Soap Cycling warehouse manager, Matthew Mo, posing with the beer waste products collected at the Yardley Bros brewery in Kwai Hing October 9, 2018

Our next step was production. Soap Cycling works together with many corporates and other community organisations to organise volunteer sessions and help them to process wasted hotel materials - soap, bottles, fabric - into usable goods for the less fortunate across Asia. For our soap making project, we worked with the Nesbitt Centre, a local day centre in Sai Ying Pun for special needs adults, to help us try out some recipes. The participants all had a great time mixing the chemicals and trying out new combinations. You have to be careful! The lye can leave serious skin burns if handled improperly.


Soap Cycling fall 2018 HR intern Michelle Kam holding a finished batch of beer soap at the Credit Suisse offices October 26, 2018

Next we went to the offices of one of Soap Cycling's biggest supporters, Credit Suisse. High on the 88th floor of the International Commerce Centre (ICC) in Kowloon, the tallest building in Hong Kong and 11th tallest in the world, to run a Global Handwashing Day event with the employees. We all took turns mixing the soap and adding the ingredients until we were satisfied with that everything was combined properly.


Here's a look at the results!


Grapeseed Oil and Beer Malt Soap


We wanted to keep our first batch of soap natural and environmentally friendly by using recycled materials. It might seem like a peculiar choice, beer soap, but people have been adding these ingredients to soap for centuries. The the results were all-natural, lightly scented and milky smooth soap bars. Beer contains amino acid and Vitamin B which softens, moisturize, and soothes irritated, inflamed skin. In addition, the properties in beer malt has an antibacterial agent, perfectly tailored to combat acne on skin.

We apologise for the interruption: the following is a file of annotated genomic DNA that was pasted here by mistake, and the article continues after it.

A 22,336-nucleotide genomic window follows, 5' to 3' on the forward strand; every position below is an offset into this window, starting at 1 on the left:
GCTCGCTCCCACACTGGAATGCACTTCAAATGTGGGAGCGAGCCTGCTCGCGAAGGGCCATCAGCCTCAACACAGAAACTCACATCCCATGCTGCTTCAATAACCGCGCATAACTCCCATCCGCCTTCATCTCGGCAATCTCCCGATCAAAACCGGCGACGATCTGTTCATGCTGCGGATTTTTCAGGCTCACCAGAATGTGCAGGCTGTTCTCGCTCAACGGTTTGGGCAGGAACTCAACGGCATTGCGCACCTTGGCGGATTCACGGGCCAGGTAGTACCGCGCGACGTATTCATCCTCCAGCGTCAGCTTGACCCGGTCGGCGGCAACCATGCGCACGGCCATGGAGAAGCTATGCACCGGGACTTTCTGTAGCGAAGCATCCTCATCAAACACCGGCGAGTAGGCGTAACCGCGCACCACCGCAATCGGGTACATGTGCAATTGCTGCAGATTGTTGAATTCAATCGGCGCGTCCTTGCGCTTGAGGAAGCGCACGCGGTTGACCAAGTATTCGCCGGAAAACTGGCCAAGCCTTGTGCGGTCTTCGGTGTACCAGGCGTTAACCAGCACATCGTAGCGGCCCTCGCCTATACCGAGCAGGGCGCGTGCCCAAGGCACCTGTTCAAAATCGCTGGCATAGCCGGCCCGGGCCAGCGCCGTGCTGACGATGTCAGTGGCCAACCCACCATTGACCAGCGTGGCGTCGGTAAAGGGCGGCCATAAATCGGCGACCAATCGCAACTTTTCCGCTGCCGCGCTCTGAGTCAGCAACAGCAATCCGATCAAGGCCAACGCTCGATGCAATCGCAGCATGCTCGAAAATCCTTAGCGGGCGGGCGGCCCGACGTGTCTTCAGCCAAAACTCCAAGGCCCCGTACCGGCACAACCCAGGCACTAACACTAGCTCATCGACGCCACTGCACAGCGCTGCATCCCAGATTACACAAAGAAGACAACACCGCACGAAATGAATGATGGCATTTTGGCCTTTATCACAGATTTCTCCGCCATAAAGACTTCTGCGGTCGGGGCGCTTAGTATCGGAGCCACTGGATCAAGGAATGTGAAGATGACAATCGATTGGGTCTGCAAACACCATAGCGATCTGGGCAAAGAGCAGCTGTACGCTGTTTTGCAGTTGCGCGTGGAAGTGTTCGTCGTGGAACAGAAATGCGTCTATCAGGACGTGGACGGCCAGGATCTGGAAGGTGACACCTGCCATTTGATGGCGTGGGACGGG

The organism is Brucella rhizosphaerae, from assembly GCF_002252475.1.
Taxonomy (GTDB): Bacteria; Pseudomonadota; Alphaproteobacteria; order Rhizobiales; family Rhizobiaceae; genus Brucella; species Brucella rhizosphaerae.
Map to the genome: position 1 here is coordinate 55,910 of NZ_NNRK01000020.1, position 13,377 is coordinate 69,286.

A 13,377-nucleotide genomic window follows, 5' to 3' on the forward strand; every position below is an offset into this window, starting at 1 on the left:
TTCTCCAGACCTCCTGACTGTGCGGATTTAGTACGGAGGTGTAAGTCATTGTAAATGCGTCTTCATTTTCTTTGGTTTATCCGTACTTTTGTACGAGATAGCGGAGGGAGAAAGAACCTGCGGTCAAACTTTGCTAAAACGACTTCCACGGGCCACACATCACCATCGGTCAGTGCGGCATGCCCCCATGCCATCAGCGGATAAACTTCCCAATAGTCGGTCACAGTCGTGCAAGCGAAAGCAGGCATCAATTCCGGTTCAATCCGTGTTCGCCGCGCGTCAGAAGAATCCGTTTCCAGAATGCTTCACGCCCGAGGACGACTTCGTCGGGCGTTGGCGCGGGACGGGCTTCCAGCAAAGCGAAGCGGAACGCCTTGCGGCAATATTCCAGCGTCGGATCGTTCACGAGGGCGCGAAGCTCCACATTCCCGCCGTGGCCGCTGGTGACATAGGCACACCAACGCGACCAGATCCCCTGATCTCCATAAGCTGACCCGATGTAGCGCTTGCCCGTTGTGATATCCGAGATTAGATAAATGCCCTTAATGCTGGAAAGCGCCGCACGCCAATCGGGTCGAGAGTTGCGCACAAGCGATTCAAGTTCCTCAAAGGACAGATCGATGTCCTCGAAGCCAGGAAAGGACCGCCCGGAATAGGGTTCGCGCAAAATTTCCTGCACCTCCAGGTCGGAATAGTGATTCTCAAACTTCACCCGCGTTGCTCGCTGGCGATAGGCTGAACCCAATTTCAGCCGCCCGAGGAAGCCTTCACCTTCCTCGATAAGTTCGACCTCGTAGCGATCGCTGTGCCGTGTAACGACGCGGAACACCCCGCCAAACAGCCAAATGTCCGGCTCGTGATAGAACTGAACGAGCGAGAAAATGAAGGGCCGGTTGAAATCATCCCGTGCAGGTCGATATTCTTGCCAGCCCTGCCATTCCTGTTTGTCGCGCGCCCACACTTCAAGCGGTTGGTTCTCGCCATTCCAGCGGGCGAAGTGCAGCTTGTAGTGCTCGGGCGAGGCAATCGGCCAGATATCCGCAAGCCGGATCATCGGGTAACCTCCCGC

Olive and Coconut Oil Oat Soap

These bars of soap were made with olive (oil) and coconut oil, topped off with steeled oats which exfoliate, moisturize, and calm the skin from inflammation and irritation. Having tried the bars of soap myself, I can testify on how incredibly smooth and gentle they feel on the skin. In addition, I would recommend these soaps for those looking for a natural and friendly alternative to commercial soaps for sensitive skin.



Our soaps captured demand in the market for handmade soaps. We sold several bars to our first-few customers through a Christmas market. We couldn’t be more delighted and humbled by people showing support and love toward our new product.


This first chapter of soap making has been written by me, but surely the endeavors ought to not end here. Blank pages are awaiting to be filled by our next bright interns and with that said, I am assured that they will narrate Soap Cycling’s Soap Making Story for an even brighter (and cleaner) future.



Soap Cycling volunteers Nuri and Grace hold up their wares to passing customers during a Zombie Run fundraising event at HKU November 25, 2018